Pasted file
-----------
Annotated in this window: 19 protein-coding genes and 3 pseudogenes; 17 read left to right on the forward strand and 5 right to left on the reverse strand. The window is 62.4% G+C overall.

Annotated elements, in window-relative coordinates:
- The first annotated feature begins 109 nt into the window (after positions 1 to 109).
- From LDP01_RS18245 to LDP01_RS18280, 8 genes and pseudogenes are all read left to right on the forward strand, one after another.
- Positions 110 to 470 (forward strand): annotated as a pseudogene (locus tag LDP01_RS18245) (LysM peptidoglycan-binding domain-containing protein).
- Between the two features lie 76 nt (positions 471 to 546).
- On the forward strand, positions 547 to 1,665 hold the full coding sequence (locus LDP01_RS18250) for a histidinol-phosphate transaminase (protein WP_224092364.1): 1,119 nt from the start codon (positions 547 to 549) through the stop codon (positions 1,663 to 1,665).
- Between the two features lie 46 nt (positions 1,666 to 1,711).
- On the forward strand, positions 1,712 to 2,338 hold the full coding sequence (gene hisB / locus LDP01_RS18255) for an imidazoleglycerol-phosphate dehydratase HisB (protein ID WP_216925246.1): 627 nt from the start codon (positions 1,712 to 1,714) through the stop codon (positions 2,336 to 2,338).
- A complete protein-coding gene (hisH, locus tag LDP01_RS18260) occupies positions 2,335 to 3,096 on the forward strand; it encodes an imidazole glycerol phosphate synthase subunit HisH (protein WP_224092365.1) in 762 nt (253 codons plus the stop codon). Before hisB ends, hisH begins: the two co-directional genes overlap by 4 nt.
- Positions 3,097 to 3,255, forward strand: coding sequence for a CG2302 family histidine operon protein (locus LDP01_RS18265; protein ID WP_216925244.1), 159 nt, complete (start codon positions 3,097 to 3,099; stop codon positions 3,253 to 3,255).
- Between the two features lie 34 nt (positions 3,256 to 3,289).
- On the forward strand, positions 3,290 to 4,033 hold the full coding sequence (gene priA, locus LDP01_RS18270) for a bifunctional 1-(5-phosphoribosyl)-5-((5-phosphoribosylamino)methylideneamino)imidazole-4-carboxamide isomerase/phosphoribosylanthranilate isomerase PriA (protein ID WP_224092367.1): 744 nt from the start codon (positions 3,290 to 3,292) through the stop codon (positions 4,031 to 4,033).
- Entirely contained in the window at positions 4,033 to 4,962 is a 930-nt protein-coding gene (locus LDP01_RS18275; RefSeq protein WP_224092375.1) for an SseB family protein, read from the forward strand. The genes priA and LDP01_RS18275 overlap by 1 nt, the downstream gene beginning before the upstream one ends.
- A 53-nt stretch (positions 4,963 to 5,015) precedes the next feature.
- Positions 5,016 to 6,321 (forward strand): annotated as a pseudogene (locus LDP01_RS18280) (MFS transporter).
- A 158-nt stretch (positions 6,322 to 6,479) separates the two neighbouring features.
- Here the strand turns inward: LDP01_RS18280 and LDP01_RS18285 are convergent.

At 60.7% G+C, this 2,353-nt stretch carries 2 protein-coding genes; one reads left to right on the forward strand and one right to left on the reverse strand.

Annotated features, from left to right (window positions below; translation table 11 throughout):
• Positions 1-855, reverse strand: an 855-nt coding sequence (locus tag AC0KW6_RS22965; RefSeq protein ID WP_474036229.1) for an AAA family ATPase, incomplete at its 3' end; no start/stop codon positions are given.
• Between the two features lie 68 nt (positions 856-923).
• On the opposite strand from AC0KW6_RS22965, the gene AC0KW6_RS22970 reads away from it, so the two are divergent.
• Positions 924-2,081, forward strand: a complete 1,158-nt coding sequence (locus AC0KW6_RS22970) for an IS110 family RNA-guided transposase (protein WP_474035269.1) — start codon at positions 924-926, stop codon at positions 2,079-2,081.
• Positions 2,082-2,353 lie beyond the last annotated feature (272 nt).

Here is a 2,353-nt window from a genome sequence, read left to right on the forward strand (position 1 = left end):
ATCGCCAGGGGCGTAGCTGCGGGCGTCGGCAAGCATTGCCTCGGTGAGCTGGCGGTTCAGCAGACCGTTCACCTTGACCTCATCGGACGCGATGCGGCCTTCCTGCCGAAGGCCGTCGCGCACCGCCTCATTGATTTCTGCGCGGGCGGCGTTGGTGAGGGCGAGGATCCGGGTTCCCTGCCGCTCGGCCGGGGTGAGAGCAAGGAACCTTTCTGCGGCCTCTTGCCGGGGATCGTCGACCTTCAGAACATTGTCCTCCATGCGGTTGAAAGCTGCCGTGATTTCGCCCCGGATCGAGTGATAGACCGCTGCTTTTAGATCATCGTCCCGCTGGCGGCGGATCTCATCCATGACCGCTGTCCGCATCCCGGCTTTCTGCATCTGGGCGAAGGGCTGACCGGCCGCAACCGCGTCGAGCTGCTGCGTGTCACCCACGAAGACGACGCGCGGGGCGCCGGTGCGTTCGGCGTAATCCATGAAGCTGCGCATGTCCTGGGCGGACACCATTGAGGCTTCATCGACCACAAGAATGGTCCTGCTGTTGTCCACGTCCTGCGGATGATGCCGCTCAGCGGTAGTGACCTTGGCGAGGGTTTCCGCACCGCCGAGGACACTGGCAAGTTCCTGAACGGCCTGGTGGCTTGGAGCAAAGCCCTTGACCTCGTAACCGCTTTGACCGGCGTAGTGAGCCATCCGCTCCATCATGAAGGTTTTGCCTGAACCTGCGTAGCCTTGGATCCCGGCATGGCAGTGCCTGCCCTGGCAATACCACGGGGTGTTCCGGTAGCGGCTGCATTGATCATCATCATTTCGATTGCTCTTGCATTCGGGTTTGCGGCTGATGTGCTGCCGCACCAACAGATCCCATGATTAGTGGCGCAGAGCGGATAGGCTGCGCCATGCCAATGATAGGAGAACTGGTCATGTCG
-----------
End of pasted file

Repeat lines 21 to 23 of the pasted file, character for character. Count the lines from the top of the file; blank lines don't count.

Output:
• Positions 1-855, reverse strand: an 855-nt coding sequence (locus tag AC0KW6_RS22965; RefSeq protein ID WP_474036229.1) for an AAA family ATPase, incomplete at its 3' end; no start/stop codon positions are given.
• Between the two features lie 68 nt (positions 856-923).
• On the opposite strand from AC0KW6_RS22965, the gene AC0KW6_RS22970 reads away from it, so the two are divergent.